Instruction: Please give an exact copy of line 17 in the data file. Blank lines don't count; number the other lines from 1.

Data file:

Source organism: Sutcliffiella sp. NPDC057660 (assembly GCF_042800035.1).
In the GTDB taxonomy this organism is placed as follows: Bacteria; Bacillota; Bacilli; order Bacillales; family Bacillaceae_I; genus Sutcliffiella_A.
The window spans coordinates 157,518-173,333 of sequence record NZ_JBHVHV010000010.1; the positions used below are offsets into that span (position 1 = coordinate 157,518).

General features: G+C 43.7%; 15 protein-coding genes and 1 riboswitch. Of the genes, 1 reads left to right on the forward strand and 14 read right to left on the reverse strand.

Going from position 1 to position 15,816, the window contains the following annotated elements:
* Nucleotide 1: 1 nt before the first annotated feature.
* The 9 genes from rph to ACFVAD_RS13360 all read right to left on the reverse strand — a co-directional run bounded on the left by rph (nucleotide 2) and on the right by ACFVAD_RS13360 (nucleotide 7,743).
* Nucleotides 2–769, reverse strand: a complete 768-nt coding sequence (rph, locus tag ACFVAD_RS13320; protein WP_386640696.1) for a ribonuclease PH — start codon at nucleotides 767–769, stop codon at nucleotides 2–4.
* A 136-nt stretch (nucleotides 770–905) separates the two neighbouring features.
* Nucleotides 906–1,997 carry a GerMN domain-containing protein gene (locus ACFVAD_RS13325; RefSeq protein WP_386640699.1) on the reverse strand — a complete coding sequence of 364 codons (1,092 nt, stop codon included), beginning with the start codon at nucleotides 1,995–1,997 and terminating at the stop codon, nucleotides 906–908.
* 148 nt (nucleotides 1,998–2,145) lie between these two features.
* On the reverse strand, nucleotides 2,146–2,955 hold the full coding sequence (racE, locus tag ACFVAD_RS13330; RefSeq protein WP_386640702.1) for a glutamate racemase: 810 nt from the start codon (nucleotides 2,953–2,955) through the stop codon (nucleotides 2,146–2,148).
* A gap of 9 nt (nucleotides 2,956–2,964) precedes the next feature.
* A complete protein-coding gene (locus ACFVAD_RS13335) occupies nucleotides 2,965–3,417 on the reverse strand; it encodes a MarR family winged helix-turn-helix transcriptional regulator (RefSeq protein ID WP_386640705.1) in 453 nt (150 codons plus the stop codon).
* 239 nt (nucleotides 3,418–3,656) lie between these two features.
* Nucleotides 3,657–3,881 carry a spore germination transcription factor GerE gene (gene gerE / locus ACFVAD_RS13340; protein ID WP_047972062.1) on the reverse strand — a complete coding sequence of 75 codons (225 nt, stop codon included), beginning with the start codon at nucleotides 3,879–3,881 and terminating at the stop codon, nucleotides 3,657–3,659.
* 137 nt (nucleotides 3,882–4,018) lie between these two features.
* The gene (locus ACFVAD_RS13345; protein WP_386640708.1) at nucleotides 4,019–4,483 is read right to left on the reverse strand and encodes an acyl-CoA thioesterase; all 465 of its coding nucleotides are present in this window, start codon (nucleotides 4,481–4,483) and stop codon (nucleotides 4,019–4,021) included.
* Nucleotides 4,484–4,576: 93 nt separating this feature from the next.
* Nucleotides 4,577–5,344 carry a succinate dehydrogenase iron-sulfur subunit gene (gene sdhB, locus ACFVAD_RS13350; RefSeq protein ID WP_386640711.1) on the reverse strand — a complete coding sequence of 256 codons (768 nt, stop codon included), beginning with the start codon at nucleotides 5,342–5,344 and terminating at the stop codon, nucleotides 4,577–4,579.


* 137 nt (nucleotides 3,882–4,018) lie between these two features.